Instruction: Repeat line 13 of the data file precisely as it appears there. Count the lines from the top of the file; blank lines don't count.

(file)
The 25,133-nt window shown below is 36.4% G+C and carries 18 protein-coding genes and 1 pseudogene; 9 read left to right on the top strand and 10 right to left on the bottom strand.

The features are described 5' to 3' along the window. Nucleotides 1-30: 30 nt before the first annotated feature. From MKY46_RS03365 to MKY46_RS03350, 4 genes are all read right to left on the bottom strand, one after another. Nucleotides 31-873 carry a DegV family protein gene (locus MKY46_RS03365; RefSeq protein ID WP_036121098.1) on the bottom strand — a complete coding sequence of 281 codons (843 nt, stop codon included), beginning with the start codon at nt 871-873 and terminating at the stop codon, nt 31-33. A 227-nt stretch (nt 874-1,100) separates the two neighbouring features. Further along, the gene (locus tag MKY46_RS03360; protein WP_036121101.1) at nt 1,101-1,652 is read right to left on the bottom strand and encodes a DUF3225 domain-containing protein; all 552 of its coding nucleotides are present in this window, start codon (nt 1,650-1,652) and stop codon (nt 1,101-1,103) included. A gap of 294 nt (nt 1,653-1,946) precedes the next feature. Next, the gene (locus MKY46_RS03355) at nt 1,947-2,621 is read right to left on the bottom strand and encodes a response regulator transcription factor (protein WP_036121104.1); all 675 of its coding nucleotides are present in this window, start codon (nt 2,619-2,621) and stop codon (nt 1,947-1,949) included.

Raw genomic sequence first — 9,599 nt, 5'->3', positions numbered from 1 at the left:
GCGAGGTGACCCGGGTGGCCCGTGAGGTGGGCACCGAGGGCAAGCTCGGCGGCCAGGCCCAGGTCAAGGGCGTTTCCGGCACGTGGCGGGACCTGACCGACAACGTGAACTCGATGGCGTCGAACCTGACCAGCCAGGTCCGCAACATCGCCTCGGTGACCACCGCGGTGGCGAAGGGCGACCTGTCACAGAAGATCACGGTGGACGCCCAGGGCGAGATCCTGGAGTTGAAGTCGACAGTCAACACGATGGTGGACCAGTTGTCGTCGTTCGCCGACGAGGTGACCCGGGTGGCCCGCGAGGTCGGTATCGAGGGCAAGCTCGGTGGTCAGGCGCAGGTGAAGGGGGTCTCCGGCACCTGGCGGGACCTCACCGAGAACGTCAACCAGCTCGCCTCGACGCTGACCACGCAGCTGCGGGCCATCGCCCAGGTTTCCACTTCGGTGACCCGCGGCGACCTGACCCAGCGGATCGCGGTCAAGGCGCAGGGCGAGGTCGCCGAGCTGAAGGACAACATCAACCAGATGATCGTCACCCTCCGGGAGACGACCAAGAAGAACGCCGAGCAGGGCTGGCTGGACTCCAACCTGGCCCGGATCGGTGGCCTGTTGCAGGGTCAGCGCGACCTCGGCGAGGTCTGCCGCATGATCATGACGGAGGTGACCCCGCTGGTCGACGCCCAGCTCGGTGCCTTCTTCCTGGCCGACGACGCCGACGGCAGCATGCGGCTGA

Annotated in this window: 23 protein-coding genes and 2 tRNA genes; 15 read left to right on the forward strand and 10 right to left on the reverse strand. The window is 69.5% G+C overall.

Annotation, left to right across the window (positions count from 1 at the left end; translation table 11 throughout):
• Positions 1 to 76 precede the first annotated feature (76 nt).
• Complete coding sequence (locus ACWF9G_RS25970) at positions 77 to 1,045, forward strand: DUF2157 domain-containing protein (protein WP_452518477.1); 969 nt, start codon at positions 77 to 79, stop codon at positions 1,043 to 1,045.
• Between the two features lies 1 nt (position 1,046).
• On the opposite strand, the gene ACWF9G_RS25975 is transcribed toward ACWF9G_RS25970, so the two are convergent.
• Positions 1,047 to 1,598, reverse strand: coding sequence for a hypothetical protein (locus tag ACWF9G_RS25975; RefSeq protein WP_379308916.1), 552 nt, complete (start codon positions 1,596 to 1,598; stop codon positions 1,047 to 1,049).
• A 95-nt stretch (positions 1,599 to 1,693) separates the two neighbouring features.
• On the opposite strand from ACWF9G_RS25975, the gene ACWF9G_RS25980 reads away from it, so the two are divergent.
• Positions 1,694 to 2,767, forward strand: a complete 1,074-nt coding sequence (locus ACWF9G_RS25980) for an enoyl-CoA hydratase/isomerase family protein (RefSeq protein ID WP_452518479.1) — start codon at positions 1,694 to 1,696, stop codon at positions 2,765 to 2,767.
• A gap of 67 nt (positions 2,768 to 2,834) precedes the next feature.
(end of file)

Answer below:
• On the opposite strand from ACWF9G_RS25975, the gene ACWF9G_RS25980 reads away from it, so the two are divergent.